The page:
U.S. soldiers get confined space training
Use of fiber optics in military communications makes it important
Soldiers from 304th Expeditionary Signal Battalion and 36th Signal Battalion came together for three days to participate in confined space training at Camp Humphrey, near Pyeongtaek, South Korea Sept. 27.
"Confined space training in a manhole with carbon monoxide gas can be dangerous," said Staff Sgt. Damon Young, 293rd Signal Company, 36th Signal Battalion. "That's why we also brought professional civilians along for support."
A communication backbone
The 36th Signal Battalion has been trying to establish a new program tentatively called Fiber/Cable University, to teach soldiers in relevant units confined space safety procedures and the use of fiber optics and copper technology, said Young.
The three day training was a part of this initiative.
"We taught soldiers how to splice fiber optics, put on connectors, and the use of manholes in the duct system," said Young, a native of New York. This training is particularly important as fiber optics is one of the communication backbones of Korea.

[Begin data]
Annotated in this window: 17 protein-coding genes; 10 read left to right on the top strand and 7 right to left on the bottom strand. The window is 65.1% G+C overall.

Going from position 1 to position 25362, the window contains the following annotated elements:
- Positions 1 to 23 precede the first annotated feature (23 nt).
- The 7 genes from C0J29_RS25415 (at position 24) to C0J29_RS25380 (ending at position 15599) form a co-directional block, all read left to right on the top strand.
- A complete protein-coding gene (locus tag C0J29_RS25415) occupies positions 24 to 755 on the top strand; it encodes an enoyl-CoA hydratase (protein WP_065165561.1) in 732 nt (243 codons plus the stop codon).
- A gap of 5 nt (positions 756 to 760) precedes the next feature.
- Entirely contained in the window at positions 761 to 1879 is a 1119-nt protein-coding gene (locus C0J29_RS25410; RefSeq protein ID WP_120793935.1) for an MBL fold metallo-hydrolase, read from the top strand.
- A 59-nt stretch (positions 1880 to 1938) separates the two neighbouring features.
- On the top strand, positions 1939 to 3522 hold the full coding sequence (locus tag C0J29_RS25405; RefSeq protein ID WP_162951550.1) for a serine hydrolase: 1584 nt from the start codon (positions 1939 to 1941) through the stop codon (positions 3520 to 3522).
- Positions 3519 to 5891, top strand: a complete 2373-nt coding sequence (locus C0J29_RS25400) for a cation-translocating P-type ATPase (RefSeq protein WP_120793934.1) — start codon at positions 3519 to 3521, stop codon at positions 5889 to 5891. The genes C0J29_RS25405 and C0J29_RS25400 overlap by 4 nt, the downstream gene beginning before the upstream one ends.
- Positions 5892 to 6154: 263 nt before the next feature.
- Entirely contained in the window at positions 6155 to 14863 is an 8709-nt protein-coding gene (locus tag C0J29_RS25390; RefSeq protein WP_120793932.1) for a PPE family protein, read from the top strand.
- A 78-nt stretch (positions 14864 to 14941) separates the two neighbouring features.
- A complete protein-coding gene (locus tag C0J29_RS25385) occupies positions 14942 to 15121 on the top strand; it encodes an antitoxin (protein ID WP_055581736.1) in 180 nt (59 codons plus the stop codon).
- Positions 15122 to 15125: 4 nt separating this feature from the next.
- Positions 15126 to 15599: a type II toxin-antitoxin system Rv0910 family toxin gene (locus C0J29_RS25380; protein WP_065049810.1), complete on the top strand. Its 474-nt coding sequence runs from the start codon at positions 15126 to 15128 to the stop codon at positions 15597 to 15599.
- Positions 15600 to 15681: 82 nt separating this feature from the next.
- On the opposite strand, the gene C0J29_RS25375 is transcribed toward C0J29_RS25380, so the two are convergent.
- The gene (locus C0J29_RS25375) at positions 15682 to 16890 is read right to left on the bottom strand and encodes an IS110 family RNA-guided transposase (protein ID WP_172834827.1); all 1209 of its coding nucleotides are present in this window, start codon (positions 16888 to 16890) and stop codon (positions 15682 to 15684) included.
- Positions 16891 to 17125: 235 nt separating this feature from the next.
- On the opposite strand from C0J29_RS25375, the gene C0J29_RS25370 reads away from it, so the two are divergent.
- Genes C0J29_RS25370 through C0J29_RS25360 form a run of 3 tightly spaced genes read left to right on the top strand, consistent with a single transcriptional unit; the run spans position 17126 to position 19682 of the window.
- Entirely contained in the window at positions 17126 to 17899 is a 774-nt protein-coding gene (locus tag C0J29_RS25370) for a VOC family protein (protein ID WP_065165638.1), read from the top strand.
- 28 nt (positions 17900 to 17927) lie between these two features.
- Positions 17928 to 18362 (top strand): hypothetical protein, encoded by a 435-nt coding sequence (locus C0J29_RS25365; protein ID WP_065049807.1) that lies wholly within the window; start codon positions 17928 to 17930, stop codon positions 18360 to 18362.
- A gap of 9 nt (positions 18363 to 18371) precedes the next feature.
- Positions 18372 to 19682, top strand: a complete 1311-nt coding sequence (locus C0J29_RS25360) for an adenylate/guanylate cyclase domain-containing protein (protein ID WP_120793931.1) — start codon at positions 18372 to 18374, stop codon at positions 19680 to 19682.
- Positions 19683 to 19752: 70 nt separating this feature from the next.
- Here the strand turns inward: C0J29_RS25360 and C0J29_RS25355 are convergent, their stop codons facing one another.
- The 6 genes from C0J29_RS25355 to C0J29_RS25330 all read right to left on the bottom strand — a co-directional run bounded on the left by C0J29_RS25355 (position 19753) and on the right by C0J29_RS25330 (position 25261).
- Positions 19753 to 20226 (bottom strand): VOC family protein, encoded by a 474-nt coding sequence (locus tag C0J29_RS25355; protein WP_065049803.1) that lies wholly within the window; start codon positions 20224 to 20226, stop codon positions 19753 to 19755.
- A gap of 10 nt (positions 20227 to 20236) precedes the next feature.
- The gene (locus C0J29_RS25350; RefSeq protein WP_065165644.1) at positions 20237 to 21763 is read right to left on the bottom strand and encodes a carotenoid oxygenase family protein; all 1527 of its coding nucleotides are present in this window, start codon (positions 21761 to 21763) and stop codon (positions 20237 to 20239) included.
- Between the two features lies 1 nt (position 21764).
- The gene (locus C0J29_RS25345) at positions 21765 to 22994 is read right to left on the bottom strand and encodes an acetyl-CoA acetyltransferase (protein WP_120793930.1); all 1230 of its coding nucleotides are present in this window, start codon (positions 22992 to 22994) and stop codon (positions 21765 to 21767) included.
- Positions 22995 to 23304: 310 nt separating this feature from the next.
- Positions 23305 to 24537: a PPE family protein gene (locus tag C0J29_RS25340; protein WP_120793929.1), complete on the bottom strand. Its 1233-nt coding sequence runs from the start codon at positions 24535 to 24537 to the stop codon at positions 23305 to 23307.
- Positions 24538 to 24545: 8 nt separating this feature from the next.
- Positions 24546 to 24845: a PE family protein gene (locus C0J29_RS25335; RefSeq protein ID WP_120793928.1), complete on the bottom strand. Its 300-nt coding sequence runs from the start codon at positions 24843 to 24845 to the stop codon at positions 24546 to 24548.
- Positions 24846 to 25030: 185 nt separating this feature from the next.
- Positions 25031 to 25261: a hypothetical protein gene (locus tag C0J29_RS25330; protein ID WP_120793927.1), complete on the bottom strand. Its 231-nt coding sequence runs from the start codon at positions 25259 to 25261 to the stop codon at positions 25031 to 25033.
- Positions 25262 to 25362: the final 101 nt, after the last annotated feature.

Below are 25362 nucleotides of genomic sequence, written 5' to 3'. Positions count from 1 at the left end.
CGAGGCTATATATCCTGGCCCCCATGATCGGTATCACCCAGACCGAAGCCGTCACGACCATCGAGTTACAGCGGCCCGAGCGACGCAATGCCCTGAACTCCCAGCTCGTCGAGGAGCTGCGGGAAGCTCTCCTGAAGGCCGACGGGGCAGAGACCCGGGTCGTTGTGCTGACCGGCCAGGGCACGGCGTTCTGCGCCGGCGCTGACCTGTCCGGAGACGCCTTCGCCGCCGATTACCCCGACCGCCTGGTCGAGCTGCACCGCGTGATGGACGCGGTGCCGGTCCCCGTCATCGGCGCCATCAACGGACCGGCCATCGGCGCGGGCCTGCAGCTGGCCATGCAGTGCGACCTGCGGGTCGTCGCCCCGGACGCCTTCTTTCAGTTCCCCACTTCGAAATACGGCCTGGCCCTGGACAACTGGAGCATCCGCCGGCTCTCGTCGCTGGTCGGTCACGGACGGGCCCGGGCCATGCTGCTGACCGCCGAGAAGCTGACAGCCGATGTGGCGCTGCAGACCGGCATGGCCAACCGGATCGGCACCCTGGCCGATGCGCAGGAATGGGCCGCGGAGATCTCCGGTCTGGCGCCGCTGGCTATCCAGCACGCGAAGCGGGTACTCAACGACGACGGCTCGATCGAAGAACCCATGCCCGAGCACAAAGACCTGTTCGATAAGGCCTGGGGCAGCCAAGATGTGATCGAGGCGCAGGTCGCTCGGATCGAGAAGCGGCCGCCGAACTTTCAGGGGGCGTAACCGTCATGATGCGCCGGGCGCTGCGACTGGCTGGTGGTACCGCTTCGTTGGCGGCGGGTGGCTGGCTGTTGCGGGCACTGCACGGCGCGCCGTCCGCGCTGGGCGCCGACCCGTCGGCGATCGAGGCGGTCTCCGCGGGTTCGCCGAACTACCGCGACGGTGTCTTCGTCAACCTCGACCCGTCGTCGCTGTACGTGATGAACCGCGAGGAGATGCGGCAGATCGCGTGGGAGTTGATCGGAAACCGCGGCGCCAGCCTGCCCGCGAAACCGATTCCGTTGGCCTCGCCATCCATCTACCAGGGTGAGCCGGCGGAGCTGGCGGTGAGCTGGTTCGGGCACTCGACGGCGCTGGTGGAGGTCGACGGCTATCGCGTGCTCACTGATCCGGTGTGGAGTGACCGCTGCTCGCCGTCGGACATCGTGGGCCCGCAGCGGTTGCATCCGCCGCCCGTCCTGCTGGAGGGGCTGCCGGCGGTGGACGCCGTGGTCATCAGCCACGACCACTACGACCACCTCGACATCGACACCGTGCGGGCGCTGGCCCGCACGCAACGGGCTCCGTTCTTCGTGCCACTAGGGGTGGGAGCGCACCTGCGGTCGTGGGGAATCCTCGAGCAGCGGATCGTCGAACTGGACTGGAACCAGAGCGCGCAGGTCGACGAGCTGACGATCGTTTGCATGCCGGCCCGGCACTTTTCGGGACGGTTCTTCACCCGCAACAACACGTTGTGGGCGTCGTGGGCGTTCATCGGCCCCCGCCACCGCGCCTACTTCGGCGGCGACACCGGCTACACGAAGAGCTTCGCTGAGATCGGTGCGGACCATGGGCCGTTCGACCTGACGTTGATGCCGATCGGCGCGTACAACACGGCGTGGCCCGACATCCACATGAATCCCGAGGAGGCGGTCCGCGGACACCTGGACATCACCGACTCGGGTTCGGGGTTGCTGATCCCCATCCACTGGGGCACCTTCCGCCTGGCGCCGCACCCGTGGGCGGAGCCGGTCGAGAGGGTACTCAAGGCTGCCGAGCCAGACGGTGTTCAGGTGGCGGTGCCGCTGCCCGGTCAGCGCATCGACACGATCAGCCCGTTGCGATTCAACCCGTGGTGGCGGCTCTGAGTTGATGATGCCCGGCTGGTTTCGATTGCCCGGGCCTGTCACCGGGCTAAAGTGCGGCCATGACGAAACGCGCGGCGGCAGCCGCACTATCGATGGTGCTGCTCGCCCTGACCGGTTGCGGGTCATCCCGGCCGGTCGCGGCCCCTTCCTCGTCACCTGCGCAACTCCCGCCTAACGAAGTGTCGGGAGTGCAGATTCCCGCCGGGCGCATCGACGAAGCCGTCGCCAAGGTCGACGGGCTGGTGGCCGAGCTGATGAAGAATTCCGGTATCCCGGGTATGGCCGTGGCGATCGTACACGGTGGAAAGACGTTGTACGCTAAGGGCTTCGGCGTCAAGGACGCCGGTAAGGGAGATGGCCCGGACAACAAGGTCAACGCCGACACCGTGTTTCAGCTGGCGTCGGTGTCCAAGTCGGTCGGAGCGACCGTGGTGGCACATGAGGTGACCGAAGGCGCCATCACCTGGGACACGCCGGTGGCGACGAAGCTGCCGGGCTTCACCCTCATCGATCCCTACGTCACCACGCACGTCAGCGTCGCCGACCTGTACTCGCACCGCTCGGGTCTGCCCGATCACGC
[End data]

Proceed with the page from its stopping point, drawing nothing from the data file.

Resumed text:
Much more fun
The training provided soldiers a unique experience of going down in a manhole.
"Unlike many fellow soldiers here, I have been to a number of similar classes previously, but they were rather boring," said Spc. Robin Williams, a native of Atlanta, Ga., and member of 501st Signal Company. "This training was much more fun as it enabled active participation on top of classroom-type training, and I am sure that most trainees share my view."
Utilizing his 17 years of experience in cable installation and maintenance, Young delivered a safe and fun experience while successfully executing this training course.
"I try to teach not just the job, but life," said Young. "I am glad to see that my efforts paid off and that the soldiers were very opened and motivated throughout the training."